Andréa “Muffin” Hudson is an activist for incarcerated individuals, directs two criminal justice nonprofits, and believes prisons do catastrophic harm. She is also a gun owner.
When Hudson, 50, drives around Durham, her G2C 9 mm pistol sits beside her on the passenger seat. She carries it with her everywhere, wearing it like a “fanny pack.” She leaves her gun behind only when she goes to the Durham County Courthouse to pay cash bonds.
Hudson lives with her son, 18, and daughter, 28. Her round cheeks frame her easygoing smile as words flow out, her deep voice suited to the seriousness of her work.
Each room in Hudson’s house has a gun in it. Even the bathroom.
“So if you’re in the bathroom, and somebody breaks in while you’re in the bathroom, you can protect yourself,” she said, laughing. “You know, I watch a lot of movies.”
Gun violence in the U.S. spiked in 2020–the onset of the pandemic. In Durham, from 2019 to 2020, the number of shootings skyrocketed by almost 70%. But the city saw 721 shootings from early December 2021 to early December 2022, 188 fewer than the same period two years earlier.
Fatal shootings increased slightly. From early December 2020 to early December 2022, they went from 30 to 39.
Gun control debates conjure images of white, conservative men who collect arms for sport. Today, a new population makes up a disproportionate percentage of first-time gun owners: people of color, especially women. Like Hudson, they don’t use their guns for recreation. They own them for protection.
In a study conducted between January 2019 and May 2021, researchers found that 22% of Black gun owners and 16% of Hispanic buyers had purchased arms for the first time in the 28 months prior to the survey. The same was true for just 8% of whites surveyed. Additionally, nearly half of first-time gun owners in 2020 and 2019 were women.
During the same period, 7.5 million Americans bought guns for the first time. More recently, mass shootings in Raleigh, the University of Virginia, Colorado Springs, and Chesapeake, VA., have drawn more attention to the issue of gun ownership.
Some expected the Biden administration to impose stricter gun control measures, which accounts for a portion of the surge in gun ownership, said Becky Ceartas, Executive Director of North Carolinians Against Gun Violence. However, that is only part of the story.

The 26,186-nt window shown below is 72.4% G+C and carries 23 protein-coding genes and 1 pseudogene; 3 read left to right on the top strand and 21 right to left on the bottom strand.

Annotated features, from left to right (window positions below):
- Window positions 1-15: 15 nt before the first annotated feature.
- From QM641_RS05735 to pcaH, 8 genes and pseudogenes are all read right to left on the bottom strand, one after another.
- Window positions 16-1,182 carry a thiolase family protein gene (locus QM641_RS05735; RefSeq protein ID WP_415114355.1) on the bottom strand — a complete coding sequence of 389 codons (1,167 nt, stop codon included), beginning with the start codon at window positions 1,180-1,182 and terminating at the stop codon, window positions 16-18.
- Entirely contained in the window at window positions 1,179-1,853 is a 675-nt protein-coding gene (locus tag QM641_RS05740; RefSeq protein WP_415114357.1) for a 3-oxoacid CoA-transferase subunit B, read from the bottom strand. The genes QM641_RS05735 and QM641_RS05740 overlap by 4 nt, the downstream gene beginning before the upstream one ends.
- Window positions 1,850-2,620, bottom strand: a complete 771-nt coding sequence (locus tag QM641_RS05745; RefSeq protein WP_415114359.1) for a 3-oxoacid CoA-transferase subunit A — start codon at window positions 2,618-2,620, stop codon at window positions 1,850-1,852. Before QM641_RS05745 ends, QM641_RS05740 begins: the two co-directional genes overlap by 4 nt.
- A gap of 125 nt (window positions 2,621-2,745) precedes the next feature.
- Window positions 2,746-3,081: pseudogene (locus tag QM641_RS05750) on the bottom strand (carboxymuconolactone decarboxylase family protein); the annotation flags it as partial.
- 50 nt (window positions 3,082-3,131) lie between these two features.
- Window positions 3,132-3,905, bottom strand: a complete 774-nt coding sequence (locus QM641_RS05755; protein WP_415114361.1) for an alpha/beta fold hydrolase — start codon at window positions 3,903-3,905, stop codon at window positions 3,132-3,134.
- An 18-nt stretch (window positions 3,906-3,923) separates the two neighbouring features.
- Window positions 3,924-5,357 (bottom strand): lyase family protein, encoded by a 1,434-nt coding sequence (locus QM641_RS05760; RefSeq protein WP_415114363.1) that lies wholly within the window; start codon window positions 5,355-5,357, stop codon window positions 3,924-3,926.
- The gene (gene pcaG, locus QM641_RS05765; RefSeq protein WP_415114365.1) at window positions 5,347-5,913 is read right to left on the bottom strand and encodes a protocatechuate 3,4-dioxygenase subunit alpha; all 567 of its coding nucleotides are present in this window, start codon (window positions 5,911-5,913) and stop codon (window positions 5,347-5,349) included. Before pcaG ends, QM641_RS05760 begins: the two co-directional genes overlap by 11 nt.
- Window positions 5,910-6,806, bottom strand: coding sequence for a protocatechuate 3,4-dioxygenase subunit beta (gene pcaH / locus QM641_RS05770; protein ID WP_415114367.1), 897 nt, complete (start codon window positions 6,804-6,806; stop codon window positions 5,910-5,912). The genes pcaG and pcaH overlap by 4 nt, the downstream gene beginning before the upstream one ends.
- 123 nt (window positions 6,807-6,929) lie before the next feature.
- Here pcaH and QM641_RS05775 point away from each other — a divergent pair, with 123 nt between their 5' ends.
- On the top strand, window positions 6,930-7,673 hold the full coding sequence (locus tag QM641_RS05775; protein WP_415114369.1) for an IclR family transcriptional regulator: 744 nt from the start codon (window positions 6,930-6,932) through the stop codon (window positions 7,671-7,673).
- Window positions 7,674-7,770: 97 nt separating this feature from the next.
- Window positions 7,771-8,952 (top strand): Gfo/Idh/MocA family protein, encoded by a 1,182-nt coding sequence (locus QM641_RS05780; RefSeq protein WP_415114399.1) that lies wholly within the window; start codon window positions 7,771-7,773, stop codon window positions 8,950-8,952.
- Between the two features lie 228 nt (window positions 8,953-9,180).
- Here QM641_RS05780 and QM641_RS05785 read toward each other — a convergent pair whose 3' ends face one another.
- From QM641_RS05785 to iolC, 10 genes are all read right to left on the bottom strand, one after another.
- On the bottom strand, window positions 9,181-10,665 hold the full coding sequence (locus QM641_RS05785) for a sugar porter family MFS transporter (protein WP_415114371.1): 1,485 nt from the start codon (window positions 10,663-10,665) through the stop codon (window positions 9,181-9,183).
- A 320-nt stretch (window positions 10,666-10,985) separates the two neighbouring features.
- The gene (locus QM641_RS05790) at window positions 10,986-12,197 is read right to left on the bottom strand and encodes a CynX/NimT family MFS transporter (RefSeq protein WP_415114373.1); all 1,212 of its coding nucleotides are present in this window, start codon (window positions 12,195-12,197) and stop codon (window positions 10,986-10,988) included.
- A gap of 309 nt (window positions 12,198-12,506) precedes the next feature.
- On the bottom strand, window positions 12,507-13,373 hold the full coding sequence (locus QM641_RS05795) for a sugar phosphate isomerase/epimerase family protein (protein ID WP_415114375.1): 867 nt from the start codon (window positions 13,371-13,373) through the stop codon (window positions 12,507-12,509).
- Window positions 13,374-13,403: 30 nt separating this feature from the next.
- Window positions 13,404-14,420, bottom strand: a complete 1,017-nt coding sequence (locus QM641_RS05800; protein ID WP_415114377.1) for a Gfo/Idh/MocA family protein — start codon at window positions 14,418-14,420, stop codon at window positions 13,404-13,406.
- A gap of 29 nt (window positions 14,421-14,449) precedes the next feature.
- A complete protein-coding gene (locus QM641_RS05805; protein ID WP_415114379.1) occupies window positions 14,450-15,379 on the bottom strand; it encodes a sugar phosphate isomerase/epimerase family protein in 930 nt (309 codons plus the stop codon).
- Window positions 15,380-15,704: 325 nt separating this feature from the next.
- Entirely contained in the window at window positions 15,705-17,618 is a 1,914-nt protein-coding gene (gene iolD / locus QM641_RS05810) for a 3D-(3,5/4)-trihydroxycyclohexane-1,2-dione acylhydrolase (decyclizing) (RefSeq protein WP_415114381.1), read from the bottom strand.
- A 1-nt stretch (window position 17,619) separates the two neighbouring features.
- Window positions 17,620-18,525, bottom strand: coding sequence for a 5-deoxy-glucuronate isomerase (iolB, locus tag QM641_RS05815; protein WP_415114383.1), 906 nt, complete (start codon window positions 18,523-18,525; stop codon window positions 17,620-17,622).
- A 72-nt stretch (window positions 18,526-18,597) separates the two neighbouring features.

White Nationalism and Law enforcement
Donald Trump’s presidency inflamed deep-seated racial animosity, lent new muscle and momentum to white nationalists, and stoked the fears of people like Hudson. She bought her first gun in 2017.
“I got it because Trump won, became president, and people were acting erratic,” said Hudson, who is Black. “I was thinking that folks were going to start doing stuff to harm other people. I was thinking about The Walking Dead and Armageddon coming, and I wanted to give us a fighting chance to survive.”
Hudson’s greatest fear is not people from her own community, but “white men in America.” She recalls when a white man shot and killed nine Black people at a Charleston church in 2015. She also points to Kyle Rittenhouse, who was not old enough to own a firearm and killed two people in Kenosha, Wisconsin, yet served no prison time.
The pandemic has only amplified gun violence. Almost all recent increases in homicides resulted from gun violence, noted Phil Cook, a Public Policy and Economics professor at Duke who studies the economics of crime.
“The objective threat level has gone way up in a short period of time,” he said.
He believes a combination of tumultuous events has contributed to this increase. The pandemic stripped people of vital community services. Lockdowns caused “young men to have more time on their hands” and resort to gang violence, he said. At the same time, he said that police forces are weaker since the racial justice protests of 2020.